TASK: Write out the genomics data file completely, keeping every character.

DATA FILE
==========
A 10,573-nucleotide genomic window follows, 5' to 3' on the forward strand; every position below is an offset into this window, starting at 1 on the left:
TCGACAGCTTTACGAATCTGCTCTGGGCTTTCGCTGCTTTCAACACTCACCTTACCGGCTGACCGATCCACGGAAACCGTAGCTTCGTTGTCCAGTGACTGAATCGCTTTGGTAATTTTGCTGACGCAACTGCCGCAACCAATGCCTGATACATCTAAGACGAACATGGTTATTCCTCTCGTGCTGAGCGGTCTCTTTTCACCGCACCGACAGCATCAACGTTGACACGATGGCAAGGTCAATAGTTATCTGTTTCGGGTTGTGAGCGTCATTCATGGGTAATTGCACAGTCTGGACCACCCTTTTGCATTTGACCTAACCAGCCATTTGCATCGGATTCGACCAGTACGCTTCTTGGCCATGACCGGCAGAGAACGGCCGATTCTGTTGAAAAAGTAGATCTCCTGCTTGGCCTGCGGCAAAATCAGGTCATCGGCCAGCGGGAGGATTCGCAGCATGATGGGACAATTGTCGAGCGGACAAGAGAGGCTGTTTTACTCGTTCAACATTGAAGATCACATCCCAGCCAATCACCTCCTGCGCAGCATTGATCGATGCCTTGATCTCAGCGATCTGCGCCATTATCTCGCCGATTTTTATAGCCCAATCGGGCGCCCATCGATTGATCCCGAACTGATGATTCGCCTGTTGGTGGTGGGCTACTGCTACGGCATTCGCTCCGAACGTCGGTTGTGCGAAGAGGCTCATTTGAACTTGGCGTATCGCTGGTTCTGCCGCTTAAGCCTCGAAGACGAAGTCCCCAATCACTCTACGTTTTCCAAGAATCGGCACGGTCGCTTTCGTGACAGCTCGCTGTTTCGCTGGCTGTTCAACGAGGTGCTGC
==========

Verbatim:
A 10,573-nucleotide genomic window follows, 5' to 3' on the forward strand; every position below is an offset into this window, starting at 1 on the left:
TCGACAGCTTTACGAATCTGCTCTGGGCTTTCGCTGCTTTCAACACTCACCTTACCGGCTGACCGATCCACGGAAACCGTAGCTTCGTTGTCCAGTGACTGAATCGCTTTGGTAATTTTGCTGACGCAACTGCCGCAACCAATGCCTGATACATCTAAGACGAACATGGTTATTCCTCTCGTGCTGAGCGGTCTCTTTTCACCGCACCGACAGCATCAACGTTGACACGATGGCAAGGTCAATAGTTATCTGTTTCGGGTTGTGAGCGTCATTCATGGGTAATTGCACAGTCTGGACCACCCTTTTGCATTTGACCTAACCAGCCATTTGCATCGGATTCGACCAGTACGCTTCTTGGCCATGACCGGCAGAGAACGGCCGATTCTGTTGAAAAAGTAGATCTCCTGCTTGGCCTGCGGCAAAATCAGGTCATCGGCCAGCGGGAGGATTCGCAGCATGATGGGACAATTGTCGAGCGGACAAGAGAGGCTGTTTTACTCGTTCAACATTGAAGATCACATCCCAGCCAATCACCTCCTGCGCAGCATTGATCGATGCCTTGATCTCAGCGATCTGCGCCATTATCTCGCCGATTTTTATAGCCCAATCGGGCGCCCATCGATTGATCCCGAACTGATGATTCGCCTGTTGGTGGTGGGCTACTGCTACGGCATTCGCTCCGAACGTCGGTTGTGCGAAGAGGCTCATTTGAACTTGGCGTATCGCTGGTTCTGCCGCTTAAGCCTCGAAGACGAAGTCCCCAATCACTCTACGTTTTCCAAGAATCGGCACGGTCGCTTTCGTGACAGCTCGCTGTTTCGCTGGCTGTTCAACGAGGTGCTGC